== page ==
Huge Comercial RGB Stair Lighting Installation – Cost No Option


If you have an unlimited budget this stair lighting system by Calum Gregge is amazing. Using RGB LEDs on this system combined with some creative light sequencing sure does look impressive.


DIY Strip Light Stair Lighting Design and Install


This DIY Strip Light Stair Lighting Design and Install over at Speedy Signals looks nice. The project uses a ATmega328P which is very common in the Arduino scene. The microcontroller interfaces with some shift registers to power the lights. Some 2N7000 mosfets are used to drive the actual LED lights. By using the Arduino ShiftPWM library he is able to have individual control of all the steps. Beam sensors were the first idea but motion sensors were eventually used.




Automatic Motion Detection Stair Lighting

Titan Homes is adding some cool stair lighting to some of their custom homes. Check out the video of the Reactive Lighting stair lighting system they install for their lucky customers. Austin demonstrates how the stair lighting controller can easily be configured by just flipping a few switches. A few of the many lighting sequences are demonstrated by using the random mode which looks like a lot of fun! They have mounted the controller out of the way under the stairs so it can accessed if needed. I am sure the new homeowners will have a ton of fun each time they use the stairs. I wonder how many of their neighbors will be getting their own system in the coming months. 🙂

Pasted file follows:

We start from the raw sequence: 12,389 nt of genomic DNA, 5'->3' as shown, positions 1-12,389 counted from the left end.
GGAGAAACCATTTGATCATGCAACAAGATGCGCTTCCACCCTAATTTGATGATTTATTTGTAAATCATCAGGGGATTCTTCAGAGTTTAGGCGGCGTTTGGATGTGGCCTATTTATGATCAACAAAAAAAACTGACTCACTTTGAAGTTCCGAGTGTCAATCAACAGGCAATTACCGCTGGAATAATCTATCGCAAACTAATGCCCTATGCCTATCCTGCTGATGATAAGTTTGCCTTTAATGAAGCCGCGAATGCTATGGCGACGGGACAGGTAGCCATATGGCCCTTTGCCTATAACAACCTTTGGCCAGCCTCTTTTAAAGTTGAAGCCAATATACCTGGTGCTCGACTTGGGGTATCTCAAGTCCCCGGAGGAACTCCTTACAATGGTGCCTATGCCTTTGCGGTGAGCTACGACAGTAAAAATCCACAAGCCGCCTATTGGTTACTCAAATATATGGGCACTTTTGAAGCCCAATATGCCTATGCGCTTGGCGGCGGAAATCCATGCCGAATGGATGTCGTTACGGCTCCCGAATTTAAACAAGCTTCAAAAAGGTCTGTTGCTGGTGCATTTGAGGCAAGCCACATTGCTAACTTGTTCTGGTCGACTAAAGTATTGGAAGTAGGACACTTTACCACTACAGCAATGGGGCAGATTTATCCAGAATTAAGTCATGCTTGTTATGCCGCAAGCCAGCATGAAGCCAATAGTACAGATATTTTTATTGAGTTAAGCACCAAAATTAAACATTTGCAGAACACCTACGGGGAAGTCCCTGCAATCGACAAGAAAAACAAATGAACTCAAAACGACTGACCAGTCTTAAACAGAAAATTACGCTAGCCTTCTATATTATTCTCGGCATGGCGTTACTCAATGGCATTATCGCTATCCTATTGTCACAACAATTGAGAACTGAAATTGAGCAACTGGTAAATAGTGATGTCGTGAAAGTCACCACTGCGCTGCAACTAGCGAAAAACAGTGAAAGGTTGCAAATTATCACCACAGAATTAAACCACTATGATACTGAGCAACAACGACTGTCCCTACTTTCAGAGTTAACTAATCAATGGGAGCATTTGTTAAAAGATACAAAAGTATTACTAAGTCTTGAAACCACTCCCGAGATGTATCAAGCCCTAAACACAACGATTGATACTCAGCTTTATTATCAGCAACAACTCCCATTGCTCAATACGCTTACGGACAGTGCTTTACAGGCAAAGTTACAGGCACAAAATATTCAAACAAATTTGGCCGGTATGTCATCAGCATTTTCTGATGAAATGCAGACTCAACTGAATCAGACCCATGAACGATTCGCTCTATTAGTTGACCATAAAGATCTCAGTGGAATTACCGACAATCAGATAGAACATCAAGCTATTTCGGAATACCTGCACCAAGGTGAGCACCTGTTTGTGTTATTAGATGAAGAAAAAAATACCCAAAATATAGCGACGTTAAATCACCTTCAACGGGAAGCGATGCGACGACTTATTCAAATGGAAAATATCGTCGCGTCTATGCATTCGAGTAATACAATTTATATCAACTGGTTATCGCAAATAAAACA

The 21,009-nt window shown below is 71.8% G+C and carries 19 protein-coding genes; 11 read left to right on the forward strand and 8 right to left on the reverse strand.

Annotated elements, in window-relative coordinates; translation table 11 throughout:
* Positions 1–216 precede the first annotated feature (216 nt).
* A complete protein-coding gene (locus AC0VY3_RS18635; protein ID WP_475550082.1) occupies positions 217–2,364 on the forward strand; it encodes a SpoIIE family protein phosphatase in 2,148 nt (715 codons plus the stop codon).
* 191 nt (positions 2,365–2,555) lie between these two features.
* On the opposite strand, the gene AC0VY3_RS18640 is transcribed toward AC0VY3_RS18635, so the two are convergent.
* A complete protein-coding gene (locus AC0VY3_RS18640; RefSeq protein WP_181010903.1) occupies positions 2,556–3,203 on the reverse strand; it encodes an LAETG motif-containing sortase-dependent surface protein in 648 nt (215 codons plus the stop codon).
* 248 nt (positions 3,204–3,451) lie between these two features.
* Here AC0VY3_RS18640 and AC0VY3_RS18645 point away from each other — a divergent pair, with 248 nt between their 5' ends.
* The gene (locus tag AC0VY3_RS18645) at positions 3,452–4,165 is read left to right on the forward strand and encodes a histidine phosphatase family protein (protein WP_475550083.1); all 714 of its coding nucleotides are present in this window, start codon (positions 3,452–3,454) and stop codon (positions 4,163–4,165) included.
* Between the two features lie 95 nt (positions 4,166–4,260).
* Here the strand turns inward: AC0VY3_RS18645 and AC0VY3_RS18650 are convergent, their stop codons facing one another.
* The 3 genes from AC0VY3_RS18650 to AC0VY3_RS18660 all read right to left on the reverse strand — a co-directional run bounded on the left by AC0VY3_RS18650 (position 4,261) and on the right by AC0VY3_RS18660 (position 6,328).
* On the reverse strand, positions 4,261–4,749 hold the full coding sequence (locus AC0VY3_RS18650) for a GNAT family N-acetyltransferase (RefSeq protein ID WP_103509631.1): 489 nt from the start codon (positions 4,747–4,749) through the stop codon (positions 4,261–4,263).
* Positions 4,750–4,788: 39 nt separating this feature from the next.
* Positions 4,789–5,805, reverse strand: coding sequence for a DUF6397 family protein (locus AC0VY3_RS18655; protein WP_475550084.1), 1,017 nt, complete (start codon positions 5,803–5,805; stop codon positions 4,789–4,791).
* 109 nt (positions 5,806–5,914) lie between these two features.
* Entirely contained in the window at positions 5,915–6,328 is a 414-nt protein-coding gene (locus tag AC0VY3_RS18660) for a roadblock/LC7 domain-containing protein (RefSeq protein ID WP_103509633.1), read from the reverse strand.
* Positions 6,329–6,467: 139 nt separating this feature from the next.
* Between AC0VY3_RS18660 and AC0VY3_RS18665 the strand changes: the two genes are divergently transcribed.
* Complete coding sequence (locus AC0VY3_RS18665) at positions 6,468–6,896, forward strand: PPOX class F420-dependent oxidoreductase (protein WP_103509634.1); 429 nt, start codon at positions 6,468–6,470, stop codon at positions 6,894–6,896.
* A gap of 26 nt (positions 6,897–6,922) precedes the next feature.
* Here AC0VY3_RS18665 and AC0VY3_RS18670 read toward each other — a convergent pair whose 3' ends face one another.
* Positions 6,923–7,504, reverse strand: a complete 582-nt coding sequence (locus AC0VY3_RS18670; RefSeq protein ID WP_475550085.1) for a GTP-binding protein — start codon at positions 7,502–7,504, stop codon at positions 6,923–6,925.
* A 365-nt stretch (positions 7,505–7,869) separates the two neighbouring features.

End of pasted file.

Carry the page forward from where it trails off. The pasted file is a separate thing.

RGB LED DIY Stair Lighting using an Arduino Uno and TLC5940 chips

from Hack a Day shares a hack that he found by Geert on his Just a Thought blog. Geert wanted to jazz up his stairs but adding some DIY RGB LED stair lighting. He used an Arduino Uno for the brain and some TI TLC5940 chips to do the heavy lifting of doing the PWM (pulse width modulation) for all of the channels of LEDs.

“We need a lot of PWM controllers. With 12 steps, 3 colours per step, we need 36 PWM channels. My Arduino Uno only has 6 of them, so that’s not an option. Texas Intruments has a solution: TLC5940, a 16 channel PWM unit with 12 bit duty cycle control. It has a serial input, and can be daisy chained to create even more channels. In this case, I need 3. Luckily there is a library for this chip in the  Arduino Playground”



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